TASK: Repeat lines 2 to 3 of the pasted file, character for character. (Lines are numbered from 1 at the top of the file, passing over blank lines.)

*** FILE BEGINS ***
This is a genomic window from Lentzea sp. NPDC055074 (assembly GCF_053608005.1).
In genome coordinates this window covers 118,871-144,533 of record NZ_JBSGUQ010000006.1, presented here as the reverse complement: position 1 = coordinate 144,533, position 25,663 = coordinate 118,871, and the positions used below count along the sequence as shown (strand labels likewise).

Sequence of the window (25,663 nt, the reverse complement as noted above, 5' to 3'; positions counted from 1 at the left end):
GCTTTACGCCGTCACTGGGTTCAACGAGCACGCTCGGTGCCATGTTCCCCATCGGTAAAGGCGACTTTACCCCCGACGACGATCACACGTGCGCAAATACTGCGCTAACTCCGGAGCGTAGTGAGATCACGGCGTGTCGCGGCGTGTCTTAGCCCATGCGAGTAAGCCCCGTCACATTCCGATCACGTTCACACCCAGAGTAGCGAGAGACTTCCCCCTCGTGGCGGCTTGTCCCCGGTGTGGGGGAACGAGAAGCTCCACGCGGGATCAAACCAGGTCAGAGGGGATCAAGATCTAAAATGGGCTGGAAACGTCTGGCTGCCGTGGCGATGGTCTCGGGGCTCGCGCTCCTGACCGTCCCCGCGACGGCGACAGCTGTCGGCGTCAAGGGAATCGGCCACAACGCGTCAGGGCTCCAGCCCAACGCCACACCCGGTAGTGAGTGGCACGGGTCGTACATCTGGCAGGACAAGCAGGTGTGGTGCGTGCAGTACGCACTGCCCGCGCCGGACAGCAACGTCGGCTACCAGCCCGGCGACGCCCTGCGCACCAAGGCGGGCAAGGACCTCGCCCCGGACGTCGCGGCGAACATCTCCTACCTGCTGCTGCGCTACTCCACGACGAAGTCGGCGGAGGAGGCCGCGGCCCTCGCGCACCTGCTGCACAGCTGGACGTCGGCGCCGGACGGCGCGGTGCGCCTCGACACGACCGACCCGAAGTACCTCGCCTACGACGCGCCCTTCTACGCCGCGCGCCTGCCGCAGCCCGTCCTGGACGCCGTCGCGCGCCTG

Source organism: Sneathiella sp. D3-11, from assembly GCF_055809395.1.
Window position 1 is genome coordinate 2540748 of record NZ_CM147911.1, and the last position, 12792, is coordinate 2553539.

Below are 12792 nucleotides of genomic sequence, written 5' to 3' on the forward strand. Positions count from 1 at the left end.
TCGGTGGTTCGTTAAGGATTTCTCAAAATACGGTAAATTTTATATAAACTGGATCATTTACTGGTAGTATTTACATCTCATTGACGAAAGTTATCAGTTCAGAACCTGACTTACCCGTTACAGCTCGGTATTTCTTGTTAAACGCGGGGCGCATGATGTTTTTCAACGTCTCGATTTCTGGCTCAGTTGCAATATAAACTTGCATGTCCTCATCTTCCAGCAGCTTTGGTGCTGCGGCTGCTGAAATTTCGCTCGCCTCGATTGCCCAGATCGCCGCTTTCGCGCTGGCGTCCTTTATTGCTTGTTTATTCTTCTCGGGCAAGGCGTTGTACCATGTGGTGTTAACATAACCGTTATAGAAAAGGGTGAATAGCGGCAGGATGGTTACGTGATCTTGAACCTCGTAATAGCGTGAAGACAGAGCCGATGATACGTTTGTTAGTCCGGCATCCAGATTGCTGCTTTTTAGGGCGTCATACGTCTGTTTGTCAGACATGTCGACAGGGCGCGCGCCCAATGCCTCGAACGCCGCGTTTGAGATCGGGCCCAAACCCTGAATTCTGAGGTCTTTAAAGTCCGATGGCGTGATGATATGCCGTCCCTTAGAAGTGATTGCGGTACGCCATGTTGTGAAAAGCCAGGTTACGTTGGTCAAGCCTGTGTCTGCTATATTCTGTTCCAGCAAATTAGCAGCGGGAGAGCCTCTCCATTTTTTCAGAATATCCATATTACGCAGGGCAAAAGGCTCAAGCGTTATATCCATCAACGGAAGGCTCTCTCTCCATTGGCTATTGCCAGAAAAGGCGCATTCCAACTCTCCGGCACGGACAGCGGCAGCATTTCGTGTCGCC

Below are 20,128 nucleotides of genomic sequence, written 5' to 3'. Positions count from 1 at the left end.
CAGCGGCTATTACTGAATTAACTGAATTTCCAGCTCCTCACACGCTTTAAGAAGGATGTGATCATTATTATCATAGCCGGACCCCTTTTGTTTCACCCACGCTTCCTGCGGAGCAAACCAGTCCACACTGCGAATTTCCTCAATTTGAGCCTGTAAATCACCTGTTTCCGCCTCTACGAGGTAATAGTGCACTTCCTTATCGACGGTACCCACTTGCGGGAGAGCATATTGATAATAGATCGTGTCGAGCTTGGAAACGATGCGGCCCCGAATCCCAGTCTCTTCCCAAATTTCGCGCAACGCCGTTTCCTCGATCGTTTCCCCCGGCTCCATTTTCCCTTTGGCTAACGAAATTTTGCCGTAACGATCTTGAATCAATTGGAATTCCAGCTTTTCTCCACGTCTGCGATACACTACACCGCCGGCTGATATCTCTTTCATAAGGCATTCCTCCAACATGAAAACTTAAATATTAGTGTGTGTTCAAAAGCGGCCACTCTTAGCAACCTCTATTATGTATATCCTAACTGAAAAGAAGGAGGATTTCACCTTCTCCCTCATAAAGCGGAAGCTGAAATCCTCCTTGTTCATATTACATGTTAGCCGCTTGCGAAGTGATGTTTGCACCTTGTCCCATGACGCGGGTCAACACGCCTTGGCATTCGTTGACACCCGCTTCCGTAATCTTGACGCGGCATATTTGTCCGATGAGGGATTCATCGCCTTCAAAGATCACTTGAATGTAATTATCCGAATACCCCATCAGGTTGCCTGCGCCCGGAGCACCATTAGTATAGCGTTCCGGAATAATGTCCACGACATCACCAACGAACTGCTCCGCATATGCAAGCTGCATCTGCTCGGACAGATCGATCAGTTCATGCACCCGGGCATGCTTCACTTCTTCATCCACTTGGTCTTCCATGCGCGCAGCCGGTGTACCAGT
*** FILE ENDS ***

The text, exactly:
In genome coordinates this window covers 118,871-144,533 of record NZ_JBSGUQ010000006.1, presented here as the reverse complement: position 1 = coordinate 144,533, position 25,663 = coordinate 118,871, and the positions used below count along the sequence as shown (strand labels likewise).

Sequence of the window (25,663 nt, the reverse complement as noted above, 5' to 3'; positions counted from 1 at the left end):